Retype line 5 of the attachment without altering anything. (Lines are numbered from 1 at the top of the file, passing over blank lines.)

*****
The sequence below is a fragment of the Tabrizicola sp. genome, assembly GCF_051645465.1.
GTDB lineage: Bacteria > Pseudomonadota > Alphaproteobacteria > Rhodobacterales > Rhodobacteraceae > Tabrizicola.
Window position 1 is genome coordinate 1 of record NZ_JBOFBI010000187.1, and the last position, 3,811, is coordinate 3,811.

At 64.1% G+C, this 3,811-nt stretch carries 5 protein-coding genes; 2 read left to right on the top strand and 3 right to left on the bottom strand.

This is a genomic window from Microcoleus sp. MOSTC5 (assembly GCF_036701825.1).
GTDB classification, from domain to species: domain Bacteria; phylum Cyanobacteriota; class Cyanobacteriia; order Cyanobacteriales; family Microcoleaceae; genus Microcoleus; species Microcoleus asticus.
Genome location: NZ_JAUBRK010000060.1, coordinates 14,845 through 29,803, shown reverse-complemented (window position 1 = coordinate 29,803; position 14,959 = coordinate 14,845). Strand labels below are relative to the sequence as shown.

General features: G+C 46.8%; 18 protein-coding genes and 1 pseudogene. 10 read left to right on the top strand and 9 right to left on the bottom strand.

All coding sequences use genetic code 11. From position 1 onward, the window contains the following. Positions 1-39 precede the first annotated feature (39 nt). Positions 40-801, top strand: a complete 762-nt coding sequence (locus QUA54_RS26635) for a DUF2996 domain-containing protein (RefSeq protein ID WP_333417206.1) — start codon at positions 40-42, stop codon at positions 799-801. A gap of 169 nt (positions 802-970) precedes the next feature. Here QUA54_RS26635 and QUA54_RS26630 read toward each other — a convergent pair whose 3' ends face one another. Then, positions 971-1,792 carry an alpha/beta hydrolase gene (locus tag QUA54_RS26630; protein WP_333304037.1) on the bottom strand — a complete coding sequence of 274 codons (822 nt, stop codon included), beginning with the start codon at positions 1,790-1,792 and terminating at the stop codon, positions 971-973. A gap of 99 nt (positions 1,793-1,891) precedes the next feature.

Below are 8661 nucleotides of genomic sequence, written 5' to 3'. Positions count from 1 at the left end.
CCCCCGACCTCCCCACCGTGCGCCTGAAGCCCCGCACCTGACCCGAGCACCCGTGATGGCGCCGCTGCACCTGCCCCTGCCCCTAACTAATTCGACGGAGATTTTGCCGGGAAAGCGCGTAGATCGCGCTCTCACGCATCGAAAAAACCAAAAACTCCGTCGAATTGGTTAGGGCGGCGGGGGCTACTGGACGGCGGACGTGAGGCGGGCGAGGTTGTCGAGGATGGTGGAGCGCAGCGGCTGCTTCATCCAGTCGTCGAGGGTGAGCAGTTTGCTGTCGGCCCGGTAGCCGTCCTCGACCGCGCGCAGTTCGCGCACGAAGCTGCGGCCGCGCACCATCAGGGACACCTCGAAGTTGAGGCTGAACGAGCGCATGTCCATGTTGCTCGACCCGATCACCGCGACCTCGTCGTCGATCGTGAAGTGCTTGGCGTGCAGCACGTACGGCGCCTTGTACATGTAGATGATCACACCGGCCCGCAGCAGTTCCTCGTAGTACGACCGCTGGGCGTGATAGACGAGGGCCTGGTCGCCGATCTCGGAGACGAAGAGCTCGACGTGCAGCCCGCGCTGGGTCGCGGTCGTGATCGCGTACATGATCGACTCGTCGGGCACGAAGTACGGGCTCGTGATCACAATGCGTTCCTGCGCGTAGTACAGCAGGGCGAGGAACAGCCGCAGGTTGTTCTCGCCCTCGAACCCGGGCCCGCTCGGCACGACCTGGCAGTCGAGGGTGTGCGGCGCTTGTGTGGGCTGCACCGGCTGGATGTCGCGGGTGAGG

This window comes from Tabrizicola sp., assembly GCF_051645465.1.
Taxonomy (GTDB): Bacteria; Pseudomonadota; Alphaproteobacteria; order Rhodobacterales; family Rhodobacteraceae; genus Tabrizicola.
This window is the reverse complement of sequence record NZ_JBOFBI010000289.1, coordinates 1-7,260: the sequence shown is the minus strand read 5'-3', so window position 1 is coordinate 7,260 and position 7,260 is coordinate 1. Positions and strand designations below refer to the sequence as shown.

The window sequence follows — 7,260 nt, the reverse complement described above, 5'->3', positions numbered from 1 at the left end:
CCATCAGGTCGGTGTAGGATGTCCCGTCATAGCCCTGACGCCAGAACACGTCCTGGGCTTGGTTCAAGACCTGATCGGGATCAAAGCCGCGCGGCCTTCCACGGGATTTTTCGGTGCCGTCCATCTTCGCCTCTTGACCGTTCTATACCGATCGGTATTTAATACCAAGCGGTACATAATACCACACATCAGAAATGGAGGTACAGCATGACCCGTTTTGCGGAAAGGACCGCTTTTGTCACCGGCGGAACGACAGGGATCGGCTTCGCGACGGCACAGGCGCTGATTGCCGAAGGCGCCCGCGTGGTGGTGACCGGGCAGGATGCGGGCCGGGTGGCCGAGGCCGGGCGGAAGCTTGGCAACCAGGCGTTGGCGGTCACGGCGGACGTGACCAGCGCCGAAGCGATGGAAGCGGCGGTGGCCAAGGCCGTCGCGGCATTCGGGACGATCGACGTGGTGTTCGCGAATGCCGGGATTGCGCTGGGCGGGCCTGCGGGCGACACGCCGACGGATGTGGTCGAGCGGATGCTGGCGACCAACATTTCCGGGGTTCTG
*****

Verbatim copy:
This is a genomic window from Microcoleus sp. MOSTC5 (assembly GCF_036701825.1).